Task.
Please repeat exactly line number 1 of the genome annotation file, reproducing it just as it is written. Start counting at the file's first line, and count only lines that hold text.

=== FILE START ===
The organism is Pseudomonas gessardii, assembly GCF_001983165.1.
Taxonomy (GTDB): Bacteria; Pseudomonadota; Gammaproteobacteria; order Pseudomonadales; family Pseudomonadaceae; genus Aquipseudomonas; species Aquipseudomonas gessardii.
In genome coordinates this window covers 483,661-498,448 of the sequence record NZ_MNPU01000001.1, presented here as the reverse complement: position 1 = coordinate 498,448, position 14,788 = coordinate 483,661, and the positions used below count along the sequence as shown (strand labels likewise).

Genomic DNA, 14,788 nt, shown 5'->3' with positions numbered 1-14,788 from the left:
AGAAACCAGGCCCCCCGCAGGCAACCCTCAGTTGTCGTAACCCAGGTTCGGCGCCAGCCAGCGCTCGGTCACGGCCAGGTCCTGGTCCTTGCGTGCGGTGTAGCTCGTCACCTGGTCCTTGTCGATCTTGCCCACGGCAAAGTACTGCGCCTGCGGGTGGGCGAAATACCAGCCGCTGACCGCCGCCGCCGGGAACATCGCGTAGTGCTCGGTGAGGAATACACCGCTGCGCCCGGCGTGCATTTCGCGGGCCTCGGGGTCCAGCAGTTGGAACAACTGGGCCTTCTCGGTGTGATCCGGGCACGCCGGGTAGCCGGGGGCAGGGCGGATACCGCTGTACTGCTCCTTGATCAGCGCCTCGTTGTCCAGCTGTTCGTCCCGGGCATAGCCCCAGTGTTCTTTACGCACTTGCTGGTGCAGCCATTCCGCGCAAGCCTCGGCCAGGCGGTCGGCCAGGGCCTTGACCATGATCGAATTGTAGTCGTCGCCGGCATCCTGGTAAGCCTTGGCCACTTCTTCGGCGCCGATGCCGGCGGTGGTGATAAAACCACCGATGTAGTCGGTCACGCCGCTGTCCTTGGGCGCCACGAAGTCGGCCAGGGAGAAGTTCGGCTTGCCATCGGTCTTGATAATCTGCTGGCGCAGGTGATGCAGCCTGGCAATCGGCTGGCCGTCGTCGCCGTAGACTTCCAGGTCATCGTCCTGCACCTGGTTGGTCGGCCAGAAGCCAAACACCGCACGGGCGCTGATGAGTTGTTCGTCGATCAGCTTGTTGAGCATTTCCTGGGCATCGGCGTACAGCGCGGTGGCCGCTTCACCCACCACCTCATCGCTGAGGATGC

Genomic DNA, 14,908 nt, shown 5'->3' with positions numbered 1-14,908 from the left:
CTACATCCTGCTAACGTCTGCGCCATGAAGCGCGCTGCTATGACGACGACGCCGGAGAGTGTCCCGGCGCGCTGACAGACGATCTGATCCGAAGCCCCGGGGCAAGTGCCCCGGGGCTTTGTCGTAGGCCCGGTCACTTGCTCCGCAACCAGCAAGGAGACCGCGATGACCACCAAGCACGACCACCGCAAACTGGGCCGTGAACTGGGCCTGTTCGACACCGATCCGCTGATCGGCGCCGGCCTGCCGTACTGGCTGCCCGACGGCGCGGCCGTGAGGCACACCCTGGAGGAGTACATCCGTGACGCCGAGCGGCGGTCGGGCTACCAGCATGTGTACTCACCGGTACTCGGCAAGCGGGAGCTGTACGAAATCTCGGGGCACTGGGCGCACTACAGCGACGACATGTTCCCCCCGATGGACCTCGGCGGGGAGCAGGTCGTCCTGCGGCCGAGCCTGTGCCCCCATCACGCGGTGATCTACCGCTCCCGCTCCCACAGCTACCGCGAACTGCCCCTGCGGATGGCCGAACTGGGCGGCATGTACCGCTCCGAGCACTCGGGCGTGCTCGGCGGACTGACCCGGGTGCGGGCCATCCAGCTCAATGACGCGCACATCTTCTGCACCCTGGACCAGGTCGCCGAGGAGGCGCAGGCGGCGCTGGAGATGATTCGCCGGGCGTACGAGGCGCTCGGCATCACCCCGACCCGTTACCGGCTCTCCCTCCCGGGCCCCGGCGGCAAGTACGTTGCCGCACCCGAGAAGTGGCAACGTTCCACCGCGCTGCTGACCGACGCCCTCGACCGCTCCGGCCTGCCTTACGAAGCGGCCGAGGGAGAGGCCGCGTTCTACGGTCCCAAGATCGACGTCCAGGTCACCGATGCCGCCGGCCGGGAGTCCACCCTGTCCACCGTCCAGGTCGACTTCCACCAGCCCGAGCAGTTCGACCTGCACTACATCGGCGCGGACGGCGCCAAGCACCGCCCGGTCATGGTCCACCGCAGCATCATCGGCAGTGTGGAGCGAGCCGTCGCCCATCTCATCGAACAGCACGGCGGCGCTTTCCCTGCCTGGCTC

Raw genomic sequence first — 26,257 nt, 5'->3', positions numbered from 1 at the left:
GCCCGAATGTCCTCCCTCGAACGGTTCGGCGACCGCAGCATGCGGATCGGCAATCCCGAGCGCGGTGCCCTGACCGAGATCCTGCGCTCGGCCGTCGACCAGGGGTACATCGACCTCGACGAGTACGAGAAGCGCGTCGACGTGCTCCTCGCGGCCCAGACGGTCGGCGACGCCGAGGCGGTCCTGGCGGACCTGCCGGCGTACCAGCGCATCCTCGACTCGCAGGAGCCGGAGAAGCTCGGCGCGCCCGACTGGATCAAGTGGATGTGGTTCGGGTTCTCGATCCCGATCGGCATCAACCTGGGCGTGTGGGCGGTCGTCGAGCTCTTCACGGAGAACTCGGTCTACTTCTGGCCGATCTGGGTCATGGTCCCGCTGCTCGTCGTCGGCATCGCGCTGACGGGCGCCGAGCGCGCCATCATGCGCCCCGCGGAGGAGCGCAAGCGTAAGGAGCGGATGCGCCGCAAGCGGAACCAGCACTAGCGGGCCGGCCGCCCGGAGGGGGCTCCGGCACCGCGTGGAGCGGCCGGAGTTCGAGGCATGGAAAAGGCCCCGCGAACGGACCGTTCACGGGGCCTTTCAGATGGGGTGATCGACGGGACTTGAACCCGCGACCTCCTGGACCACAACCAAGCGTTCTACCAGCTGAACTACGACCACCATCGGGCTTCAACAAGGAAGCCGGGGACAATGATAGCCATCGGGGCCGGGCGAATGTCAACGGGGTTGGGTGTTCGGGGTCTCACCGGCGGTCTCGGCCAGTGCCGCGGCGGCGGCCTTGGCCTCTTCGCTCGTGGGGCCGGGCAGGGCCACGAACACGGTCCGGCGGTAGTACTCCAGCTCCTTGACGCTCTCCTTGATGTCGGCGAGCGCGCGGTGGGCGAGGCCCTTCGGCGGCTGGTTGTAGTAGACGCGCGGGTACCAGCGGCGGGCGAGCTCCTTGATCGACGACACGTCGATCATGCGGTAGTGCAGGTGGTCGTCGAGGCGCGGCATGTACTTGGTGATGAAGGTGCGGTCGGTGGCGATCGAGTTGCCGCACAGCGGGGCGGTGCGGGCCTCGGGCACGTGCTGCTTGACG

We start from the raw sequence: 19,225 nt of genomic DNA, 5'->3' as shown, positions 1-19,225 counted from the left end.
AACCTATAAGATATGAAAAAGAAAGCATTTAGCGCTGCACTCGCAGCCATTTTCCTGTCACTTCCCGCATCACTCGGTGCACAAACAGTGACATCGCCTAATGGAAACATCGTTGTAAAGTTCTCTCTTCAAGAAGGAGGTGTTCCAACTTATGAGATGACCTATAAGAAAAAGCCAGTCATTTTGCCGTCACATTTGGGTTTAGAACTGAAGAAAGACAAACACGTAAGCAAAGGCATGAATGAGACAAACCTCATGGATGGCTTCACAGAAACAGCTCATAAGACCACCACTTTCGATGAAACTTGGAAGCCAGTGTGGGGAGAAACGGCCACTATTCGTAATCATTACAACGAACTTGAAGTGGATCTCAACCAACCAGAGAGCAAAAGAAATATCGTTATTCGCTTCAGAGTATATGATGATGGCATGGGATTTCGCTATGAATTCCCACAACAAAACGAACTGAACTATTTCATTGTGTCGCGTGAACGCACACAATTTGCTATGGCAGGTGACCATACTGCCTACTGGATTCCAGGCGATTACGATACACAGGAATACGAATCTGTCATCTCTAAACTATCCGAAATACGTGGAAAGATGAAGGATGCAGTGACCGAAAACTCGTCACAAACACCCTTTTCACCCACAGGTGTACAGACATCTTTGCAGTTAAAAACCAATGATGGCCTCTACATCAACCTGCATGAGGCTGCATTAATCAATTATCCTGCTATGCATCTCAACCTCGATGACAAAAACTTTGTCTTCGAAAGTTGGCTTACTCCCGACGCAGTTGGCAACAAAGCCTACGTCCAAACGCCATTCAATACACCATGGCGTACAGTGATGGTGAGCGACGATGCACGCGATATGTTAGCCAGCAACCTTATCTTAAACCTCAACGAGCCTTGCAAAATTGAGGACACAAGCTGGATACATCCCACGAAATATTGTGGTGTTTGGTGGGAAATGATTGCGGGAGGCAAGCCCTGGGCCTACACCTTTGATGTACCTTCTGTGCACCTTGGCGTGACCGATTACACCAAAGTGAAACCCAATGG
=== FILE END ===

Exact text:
The organism is Pseudomonas gessardii, assembly GCF_001983165.1.